Goldman Sachs President John Waldron just laid out 3 ways the bank is aiming to win the war on burnout, and they don't include special bonuses or fancy vacations
- Goldman Sachs President John Waldron explained steps the firm was taking to repel burnout.
- Some measures include hiring junior reinforcements and embracing the efficiency of automation.
- He made the remarks on Monday at a virtual event for the Economic Club of New York.
- See more stories on Insider’s business page.
Wall Street executives are racing to deploy solutions for burnout amongst junior talent, which they fear could be stoking thoughts of premature attrition from the industry. Potential remedies have included a combination of special bonuses, base comp perks, and even lavish offerings.
But at Goldman Sachs — the firm whose junior analysts complained of their travails over the past year in two leaked pitch decks — bank bosses say they have a different approach for solving the problem.
In a live, virtual conversation conducted on Zoom on Monday, Goldman President and COO John Waldron outlined three steps — including leaning into the power of automation — the firm will imminently take to shore up its junior ranks.
Waldron, who was speaking to Accenture CEO Julie Sweet in an event hosted by the Economic Club of New York, said he’s recently had “more discussion than I’ve had in a long time around people, culture, mental health, wellness,” in addition to what it takes, “to attract and retain top talent.”
“I think we all worry about that in our daily existence running companies normally, but I think it’s all been amplified dramatically right now,” he added. “The war on talent is probably more pronounced than it’s ever been, and it’s a more complicated time for human capital to operate coming out of this pandemic.”
Stepping up hiring
During the live interview, Sweet asked Waldron about recent news that has shone a light on the experiences junior bankers have faced during the pandemic.
Over the past year, fewer opportunities for in-person mentorship and learning have left junior talent without invaluable face time with managers, while doing battle with staggering deal loads has lifted banks like Goldman to record first-quarter earnings.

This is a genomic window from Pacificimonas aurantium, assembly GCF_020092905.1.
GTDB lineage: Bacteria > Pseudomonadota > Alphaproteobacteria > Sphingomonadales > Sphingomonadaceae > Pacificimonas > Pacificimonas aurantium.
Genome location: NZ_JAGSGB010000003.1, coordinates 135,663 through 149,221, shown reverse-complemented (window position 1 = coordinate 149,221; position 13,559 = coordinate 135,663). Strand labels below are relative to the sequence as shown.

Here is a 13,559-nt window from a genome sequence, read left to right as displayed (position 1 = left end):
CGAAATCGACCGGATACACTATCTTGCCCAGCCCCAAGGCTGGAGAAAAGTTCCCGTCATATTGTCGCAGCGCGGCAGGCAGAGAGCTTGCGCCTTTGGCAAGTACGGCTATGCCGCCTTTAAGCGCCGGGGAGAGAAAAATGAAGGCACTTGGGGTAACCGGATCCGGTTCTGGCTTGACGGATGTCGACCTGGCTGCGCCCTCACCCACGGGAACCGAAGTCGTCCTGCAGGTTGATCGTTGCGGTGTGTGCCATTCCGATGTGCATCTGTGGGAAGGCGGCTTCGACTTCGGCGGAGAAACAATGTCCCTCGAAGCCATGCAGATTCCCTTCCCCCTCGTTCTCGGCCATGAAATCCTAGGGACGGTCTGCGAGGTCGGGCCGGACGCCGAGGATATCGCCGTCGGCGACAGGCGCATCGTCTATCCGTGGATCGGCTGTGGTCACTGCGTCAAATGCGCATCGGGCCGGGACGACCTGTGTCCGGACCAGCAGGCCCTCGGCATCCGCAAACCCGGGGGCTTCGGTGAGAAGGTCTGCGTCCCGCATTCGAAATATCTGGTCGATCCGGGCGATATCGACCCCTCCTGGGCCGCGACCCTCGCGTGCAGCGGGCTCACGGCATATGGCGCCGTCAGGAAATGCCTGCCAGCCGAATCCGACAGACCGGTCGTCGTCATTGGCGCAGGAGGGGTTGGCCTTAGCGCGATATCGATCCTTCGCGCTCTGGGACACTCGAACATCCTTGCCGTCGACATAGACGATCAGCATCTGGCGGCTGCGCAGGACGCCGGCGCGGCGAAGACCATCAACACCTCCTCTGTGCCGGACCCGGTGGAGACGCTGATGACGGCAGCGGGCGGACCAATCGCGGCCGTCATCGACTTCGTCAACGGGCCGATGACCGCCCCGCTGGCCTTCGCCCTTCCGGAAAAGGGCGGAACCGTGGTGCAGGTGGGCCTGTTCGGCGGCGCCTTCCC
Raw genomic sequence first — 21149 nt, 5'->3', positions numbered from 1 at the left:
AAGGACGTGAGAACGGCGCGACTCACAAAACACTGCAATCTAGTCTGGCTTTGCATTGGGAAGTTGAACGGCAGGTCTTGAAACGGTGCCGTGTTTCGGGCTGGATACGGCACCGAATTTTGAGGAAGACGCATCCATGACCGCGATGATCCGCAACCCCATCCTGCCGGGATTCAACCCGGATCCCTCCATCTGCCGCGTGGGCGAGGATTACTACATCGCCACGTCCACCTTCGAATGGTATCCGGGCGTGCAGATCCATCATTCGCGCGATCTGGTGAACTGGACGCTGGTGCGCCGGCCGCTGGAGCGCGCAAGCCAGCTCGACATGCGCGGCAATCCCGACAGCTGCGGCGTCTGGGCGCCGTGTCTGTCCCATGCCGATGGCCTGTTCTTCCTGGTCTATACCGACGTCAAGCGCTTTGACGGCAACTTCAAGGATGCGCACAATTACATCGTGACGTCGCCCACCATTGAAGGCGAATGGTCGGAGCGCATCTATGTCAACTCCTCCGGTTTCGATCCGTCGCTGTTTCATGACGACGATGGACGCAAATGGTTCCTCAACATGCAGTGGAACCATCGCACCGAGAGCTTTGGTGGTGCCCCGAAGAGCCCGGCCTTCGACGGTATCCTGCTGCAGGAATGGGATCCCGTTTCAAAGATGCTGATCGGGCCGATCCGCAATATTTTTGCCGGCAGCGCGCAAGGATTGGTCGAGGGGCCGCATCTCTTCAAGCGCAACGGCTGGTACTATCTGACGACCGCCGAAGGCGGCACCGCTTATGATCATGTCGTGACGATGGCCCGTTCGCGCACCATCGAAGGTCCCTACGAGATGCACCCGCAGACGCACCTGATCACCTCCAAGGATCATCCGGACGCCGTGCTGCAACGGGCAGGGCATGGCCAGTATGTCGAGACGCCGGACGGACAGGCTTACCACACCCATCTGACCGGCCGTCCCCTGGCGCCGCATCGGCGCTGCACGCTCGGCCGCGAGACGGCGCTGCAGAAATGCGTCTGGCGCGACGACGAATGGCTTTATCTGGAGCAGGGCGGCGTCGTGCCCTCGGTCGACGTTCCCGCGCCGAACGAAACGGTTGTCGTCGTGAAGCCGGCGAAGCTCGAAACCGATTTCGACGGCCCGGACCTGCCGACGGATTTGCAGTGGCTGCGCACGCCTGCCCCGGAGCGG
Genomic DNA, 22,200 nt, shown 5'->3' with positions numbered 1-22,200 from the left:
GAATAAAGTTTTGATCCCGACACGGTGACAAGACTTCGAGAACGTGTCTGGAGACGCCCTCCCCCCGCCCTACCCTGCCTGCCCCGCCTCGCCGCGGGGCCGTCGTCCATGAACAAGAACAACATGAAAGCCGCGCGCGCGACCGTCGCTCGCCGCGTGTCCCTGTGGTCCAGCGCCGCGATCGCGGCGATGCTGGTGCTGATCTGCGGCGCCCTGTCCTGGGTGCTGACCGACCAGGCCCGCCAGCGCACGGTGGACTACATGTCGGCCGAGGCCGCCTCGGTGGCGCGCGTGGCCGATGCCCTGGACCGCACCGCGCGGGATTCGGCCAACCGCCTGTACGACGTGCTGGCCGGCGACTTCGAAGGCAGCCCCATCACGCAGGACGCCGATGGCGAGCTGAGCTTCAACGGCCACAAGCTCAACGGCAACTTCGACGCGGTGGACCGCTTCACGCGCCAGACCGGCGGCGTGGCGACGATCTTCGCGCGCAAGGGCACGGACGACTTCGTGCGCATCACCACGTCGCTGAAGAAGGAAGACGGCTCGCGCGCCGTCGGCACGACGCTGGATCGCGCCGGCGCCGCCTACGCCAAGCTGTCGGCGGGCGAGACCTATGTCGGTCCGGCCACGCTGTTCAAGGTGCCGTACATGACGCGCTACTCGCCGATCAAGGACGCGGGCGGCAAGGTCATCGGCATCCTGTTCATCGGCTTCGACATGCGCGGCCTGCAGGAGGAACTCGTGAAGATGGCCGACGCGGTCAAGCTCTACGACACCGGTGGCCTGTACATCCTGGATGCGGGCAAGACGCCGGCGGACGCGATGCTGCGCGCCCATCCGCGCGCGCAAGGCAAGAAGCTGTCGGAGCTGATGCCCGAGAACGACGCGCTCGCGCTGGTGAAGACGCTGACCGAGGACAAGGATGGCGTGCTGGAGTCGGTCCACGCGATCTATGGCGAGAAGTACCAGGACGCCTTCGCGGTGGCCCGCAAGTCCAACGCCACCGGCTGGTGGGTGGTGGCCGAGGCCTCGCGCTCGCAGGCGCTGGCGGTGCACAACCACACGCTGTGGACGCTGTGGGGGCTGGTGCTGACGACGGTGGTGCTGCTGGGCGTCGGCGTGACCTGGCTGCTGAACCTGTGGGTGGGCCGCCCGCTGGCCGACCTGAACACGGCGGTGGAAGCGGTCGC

“The counter to having a lot of good business activity and a lot of good flow and delivering the kind of quarter we did in the first quarter, is a strain on our resources and our people,” Waldron said. “We take this extremely seriously at the top of the firm.”
“I think we were caught, like many, not exactly expecting the dramatic, exponential increase in activity levels, kind of second half of last year and first quarter of this year,” he added, “and I think we were candidly under-resourced — particularly in elements of the business like in investment-banking, where, as I said, the capital markets activity took off almost parabolically, and just went straight up.”
To counteract the heightened deal volumes, Waldron said the firm was in the process of hiring reinforcements, though he didn’t specify when or how many positions it would bring on.
“I wish we had done [that] sooner,” he said. “We were a little slow in doing that, but we’re doing it now.”
A spokesperson for Goldman Sachs declined to comment beyond Waldron’s remarks.
Goldman Sachs reported a record $17.7 billion in net revenues in the first quarter of 2021. That’s more than twice the amount it pulled in in the first quarter of 2020, the bank announced in an earnings release in April.
Its investment-banking division alone generated $3.77 billion in net revenue in the first quarter — 44% higher than the previous quarter’s results.
Secondly, Waldron said that Goldman would shore up “guardrails” on junior bankers’ work-life balance to prevent it from being totally eroded.
Specifically, he referred to a protected-Saturday rule that Goldman Sachs CEO David Solomon previously said he helped develop when he led the investment-banking division.
“As the activity levels went along, we became a little lax in making sure that we kept that exception going, and so we’re now being much more proactive in making sure that that happens,” Waldron said.
He also said that Goldman Sachs would be stepping up its focus “on the mentoring and development of our young people.”
“Over period of time, we get really busy. Sometimes we’re less good at making sure that happens,” he said, referring to executives’ investment in developing juniors, “so a lot more focus on that.”
Leaning into automation
Finally, Waldron said, embracing some of the efficiencies that automation can create will be a pillar of the bank’s approach to beating back burnout.
“We have to automate more of the tasks that our younger bankers and markets professionals and wealth managers and operations people work on,” he said. “A lot of that work can be automated, and then the younger generation can focus more on value-additive capabilities that does enhance their development and makes the job more interesting and more valuable.”
Beyond those remarks, Waldron did not specify what such automation would entail or help to tackle, but said that setting up that infrastructure would be a focus for the firm “in the weeks and months to come.”
“At the end of the day, we want to have the best possible talent. We want to have a diverse workforce,” Waldron said.
“We want people to stay here longer and feel really good about their career opportunities. And we have a lot of work to do to make sure that that happens.”
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